Wednesday, April 13, 2011

The '10-To-1' Rule: OR, Don't Be Boring!

Writing fiction has challenges – the need for a coherent plot, realistic characters, story that flows, and the need to do it all in a way that isn’t boring. I say this because over the years I’ve been involved in the publishing industry I have learned one very important rule about writing. A kind of golden rule, if you will. Very simple: DON’T BE BORING.

This is always difficult to do. The balance between raw information and titillation is a lot like walking a high-wire over a pit of crocodiles. In fact, just seconds ago I moved back to the top of this post to see if I couldn’t add a little something to keep you from yawning before you got this far. Sadly, nothing came to mind off the top of my head, and I’m expected at my church to help with some setup work in a short while (Procrastinators of the World Unite…. tomorrow…. or even the day after, maybe….).

But back to the balance between factual information and entertainment: Every book has factual information – what does your main character look like? Where do they work? What do they DO at work (that one can be a snoozer if you don’t watch it)? All of this becomes doubly important when writing historical fiction. Especially historical fiction in a setting that isn’t its own genre (Western). If we don’t then the whole story can disintegrate into an anarchy of ‘telling’ wherein the author stops the story dead every few paragraphs to spoon-feed the reader another handful of shiny factoids discovered in the research process (assuming, of course, that the writer actually did any research; which often times is a whole ‘nother problem).

So how do we balance this in historical fiction? I don’t know how all of you do it, but I take the advice of professor I had in college in relation to writing history papers: For every one thing you tell the reader there are ten things you know but don’t share. That’s right: know something that you don’t tell the reader. “But….” the enthusiastic writer of historical fiction protests, having spent months researching the de-colonialization of Africa in the 60s, “I did SO MUCH WORK. How can I not include every single piece of neat (or obscure) information I found in my laborious endeavor?”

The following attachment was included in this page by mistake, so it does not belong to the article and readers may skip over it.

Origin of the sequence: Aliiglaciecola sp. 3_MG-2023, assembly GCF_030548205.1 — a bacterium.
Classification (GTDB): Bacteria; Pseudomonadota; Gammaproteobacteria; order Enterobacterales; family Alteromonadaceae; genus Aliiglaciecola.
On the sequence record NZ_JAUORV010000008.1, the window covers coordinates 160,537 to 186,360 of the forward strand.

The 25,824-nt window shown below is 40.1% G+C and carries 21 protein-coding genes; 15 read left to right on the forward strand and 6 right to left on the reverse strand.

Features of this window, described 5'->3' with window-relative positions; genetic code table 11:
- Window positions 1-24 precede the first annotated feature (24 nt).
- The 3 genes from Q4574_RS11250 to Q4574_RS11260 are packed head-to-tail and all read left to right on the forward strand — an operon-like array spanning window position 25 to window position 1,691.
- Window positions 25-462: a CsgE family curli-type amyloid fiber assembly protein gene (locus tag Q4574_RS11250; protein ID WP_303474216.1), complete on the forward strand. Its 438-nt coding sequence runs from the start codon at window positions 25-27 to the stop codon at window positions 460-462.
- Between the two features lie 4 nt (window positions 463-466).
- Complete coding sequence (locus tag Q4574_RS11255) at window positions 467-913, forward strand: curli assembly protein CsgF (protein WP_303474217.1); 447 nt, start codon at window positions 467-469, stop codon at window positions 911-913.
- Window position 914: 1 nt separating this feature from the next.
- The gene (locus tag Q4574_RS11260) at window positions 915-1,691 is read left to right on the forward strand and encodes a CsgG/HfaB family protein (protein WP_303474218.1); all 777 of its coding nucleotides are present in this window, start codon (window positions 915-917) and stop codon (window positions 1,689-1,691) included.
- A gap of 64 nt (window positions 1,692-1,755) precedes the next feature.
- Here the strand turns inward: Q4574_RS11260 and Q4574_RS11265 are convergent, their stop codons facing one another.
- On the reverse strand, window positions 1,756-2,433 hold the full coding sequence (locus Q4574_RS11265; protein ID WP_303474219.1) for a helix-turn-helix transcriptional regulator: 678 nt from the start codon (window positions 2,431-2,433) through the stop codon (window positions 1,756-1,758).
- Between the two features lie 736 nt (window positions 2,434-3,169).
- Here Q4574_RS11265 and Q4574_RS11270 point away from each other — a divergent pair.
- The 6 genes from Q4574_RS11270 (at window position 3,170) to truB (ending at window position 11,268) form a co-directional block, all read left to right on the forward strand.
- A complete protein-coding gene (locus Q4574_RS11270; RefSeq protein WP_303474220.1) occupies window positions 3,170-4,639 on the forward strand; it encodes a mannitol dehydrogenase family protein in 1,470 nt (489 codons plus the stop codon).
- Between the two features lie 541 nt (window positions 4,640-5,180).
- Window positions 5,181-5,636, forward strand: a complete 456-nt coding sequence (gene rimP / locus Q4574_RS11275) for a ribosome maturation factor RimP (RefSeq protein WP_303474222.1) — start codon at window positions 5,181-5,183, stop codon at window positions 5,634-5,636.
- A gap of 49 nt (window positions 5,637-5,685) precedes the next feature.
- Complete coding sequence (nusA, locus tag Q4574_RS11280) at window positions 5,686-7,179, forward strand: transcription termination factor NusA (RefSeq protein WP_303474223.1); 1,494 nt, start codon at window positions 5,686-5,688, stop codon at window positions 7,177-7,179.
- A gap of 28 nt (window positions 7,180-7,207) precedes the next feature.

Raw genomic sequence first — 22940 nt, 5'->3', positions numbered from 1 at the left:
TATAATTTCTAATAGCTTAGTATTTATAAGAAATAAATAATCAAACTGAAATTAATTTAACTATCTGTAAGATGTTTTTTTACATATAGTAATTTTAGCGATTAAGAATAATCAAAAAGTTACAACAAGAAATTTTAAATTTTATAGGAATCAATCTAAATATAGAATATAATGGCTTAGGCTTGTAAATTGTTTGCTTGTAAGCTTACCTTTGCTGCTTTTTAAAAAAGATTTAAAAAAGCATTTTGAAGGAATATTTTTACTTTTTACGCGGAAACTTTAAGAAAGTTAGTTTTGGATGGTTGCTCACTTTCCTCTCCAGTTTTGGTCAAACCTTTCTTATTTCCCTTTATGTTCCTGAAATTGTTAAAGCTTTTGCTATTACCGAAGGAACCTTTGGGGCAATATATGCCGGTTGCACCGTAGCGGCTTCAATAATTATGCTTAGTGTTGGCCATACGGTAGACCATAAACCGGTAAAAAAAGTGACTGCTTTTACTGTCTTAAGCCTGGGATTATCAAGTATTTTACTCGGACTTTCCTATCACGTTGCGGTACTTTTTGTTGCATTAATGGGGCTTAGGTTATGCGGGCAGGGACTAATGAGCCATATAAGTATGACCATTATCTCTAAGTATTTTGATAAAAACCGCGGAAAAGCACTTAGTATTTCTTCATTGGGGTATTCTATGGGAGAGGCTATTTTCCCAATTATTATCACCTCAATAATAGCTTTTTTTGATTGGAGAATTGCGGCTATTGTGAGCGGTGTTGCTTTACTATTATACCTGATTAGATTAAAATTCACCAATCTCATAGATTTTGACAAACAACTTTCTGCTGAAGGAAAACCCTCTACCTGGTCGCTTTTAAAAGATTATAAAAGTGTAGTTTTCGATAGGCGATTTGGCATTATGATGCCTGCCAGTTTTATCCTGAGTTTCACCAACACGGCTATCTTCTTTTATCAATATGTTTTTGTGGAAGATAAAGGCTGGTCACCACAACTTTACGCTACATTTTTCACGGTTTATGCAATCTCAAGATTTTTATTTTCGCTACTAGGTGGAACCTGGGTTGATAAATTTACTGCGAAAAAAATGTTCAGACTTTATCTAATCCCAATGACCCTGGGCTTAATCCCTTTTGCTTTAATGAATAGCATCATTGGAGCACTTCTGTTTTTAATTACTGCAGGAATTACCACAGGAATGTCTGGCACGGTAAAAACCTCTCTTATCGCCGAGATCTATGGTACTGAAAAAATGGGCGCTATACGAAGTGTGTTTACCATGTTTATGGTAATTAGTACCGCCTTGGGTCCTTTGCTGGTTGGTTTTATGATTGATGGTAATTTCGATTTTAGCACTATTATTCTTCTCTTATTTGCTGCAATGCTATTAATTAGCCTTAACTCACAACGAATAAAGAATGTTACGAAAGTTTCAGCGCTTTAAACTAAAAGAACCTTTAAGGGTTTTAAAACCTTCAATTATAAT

Short answer? Restraint.

The only reason you did the research was to enable you to write the story. And that’s why the reader is here: story. The end. If it doesn’t make a better story then leave it in your mind where it belongs. Enjoy your factoids. Impress friends at parties. Take them out of the dusty bins in your brain on rainy days and look them over fondly – just don’t bore your reader with self-indulgent tedium.

So, you might ask, why are you telling me this? Because I stayed up until 1am this morning reading every archived TIME magazine article on their website dealing with 1960s Congo and the Katangese secession…. And in defiance of my work I feel the need to share ALL of it with my readers.

But that would be boring.


Andrea Kuhn Boeshaar said...

Excellent post, Conlan. As a historical fiction writer, I do find it tempting to give a history lesson. But that's not what my readers want. I've come to the same conclusion. It's all about the exciting story!!

Lena Nelson Dooley said...

I think the balance is to add just enough snippets of historical information to make the time period feel authentic without hindering the story.

I'm still learning how to do that. But I'm getting better at it.

Jillian Kent said...

I can relate to your post, Conlan. Everytime I uncover something new that I didn't know during the Regency period I want to find a way to put it in the story. But you are right, alas, the word to remember is RESTRAINT.